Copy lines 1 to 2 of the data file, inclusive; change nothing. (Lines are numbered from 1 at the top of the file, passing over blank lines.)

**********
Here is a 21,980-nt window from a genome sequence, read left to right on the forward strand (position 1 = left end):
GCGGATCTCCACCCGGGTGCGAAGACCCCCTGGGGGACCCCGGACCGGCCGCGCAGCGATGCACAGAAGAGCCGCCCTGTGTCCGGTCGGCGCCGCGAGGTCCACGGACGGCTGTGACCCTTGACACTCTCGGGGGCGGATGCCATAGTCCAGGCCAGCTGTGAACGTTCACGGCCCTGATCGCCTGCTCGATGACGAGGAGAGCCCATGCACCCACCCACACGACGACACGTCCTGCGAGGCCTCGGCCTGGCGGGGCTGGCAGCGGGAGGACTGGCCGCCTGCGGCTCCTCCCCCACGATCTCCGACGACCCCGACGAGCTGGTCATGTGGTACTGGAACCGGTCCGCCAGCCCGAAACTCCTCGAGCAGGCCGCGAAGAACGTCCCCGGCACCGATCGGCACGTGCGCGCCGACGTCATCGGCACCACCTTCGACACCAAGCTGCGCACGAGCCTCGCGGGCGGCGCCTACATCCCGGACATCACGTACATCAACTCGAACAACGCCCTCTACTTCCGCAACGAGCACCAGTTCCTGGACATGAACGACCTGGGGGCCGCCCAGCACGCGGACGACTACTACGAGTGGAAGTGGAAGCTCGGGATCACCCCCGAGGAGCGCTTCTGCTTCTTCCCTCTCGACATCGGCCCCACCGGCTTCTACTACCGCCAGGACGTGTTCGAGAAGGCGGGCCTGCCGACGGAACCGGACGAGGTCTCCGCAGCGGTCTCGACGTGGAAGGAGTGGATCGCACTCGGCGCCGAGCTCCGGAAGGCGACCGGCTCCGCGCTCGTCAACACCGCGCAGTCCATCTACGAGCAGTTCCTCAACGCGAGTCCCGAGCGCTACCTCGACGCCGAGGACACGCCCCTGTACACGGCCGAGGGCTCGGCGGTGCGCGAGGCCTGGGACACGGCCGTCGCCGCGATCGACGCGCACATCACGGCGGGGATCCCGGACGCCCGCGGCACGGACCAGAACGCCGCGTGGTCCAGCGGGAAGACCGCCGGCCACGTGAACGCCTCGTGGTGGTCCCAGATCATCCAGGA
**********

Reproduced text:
Here is a 21,980-nt window from a genome sequence, read left to right on the forward strand (position 1 = left end):
GCGGATCTCCACCCGGGTGCGAAGACCCCCTGGGGGACCCCGGACCGGCCGCGCAGCGATGCACAGAAGAGCCGCCCTGTGTCCGGTCGGCGCCGCGAGGTCCACGGACGGCTGTGACCCTTGACACTCTCGGGGGCGGATGCCATAGTCCAGGCCAGCTGTGAACGTTCACGGCCCTGATCGCCTGCTCGATGACGAGGAGAGCCCATGCACCCACCCACACGACGACACGTCCTGCGAGGCCTCGGCCTGGCGGGGCTGGCAGCGGGAGGACTGGCCGCCTGCGGCTCCTCCCCCACGATCTCCGACGACCCCGACGAGCTGGTCATGTGGTACTGGAACCGGTCCGCCAGCCCGAAACTCCTCGAGCAGGCCGCGAAGAACGTCCCCGGCACCGATCGGCACGTGCGCGCCGACGTCATCGGCACCACCTTCGACACCAAGCTGCGCACGAGCCTCGCGGGCGGCGCCTACATCCCGGACATCACGTACATCAACTCGAACAACGCCCTCTACTTCCGCAACGAGCACCAGTTCCTGGACATGAACGACCTGGGGGCCGCCCAGCACGCGGACGACTACTACGAGTGGAAGTGGAAGCTCGGGATCACCCCCGAGGAGCGCTTCTGCTTCTTCCCTCTCGACATCGGCCCCACCGGCTTCTACTACCGCCAGGACGTGTTCGAGAAGGCGGGCCTGCCGACGGAACCGGACGAGGTCTCCGCAGCGGTCTCGACGTGGAAGGAGTGGATCGCACTCGGCGCCGAGCTCCGGAAGGCGACCGGCTCCGCGCTCGTCAACACCGCGCAGTCCATCTACGAGCAGTTCCTCAACGCGAGTCCCGAGCGCTACCTCGACGCCGAGGACACGCCCCTGTACACGGCCGAGGGCTCGGCGGTGCGCGAGGCCTGGGACACGGCCGTCGCCGCGATCGACGCGCACATCACGGCGGGGATCCCGGACGCCCGCGGCACGGACCAGAACGCCGCGTGGTCCAGCGGGAAGACCGCCGGCCACGTGAACGCCTCGTGGTGGTCCCAGATCATCCAGGA